[SSS16-P18] non- fault slip source components of long-term SSE and the relation to interseismic process preparing for large earthquake generation
Keywords:slow event, Tokai SSE, generation mechanism, tensile deformation
From the point of view of the fault strength, source area of slow slip events occurring at the deeper part of the seismogenic zone locate at the brittle-ductile transition zone. The transition from brittle fracture to ductile fracture (or ductile flow) accompany the increase of plastic deformation of rock at the plate interface, and the plastic deformation is not a fault slip at the fault plane but a bulk deformation. If this bulk deformation has an only simple shear component along the plate interface, it is assumed the same as fault slip. On the other hand, if the bulk deformation has the additional mode to the simple shear, the mode is expected to appear as the normal component to the fault plane. Therefore, non-fault slip deformation at the plate boundary, especially normal component, will help to understand the SSE generation mechanism.
Thus our purpose is to detect the non-fault slip deformation at SSE source from observation data, and we select the Tokai long slow slip event (LSSE) because the cumulative Mw is 7.1 and large detectable geodetic signals are expected at GNSS observation points. We examined deformation other than fault slip as Tokai LSSE source by using a finite rectangular fault model with GEONET F3 solution relative displacement in 2001-2003 to 1998-2000 as the reference one. Optimized Tokai LSSE source model of 2yr in 2001-2003 is the finite rectangular fault beneath eastern Aichi Prefecture with 1.6cm tensile dislocation & 9.7cm fault slip, that is, (tensile deformation) : (fault slip) =1:6. This result is better than the case which model has only fault slip component based on AIC (Akaike, 1974).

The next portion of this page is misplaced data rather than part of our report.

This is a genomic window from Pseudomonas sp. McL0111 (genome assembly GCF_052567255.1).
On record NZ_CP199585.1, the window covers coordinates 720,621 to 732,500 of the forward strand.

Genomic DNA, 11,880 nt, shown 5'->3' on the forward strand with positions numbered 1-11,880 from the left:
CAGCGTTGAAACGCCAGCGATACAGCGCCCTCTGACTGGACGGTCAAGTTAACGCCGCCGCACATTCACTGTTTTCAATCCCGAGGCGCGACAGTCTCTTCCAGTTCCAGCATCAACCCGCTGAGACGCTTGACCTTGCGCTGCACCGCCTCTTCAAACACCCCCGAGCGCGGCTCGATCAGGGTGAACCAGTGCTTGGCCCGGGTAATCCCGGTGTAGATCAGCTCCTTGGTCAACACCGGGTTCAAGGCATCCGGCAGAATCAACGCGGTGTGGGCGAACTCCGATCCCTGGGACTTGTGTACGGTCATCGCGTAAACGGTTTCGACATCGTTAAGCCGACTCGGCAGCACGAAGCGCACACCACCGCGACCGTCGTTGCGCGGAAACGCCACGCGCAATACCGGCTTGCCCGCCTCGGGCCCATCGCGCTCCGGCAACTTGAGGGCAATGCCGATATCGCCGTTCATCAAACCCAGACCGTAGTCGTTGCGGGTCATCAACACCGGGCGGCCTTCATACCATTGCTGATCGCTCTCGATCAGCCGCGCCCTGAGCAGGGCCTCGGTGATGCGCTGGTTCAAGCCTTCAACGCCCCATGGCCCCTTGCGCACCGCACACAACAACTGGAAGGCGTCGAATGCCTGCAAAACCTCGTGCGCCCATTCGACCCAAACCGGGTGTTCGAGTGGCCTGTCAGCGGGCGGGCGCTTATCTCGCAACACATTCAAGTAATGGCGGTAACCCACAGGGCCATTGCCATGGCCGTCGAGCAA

This result of tensile deformation with fault slip is similar to geological result (e.g., Ujiie et al., 2018). It will help to understand the SSE generation mechanism (e.g., comparing the ratio of tensile dislocation to fault slip). This results depend on the fault geometry; thus source model needs to be reexamined by using realistic plate boundary model along Nankai Trough.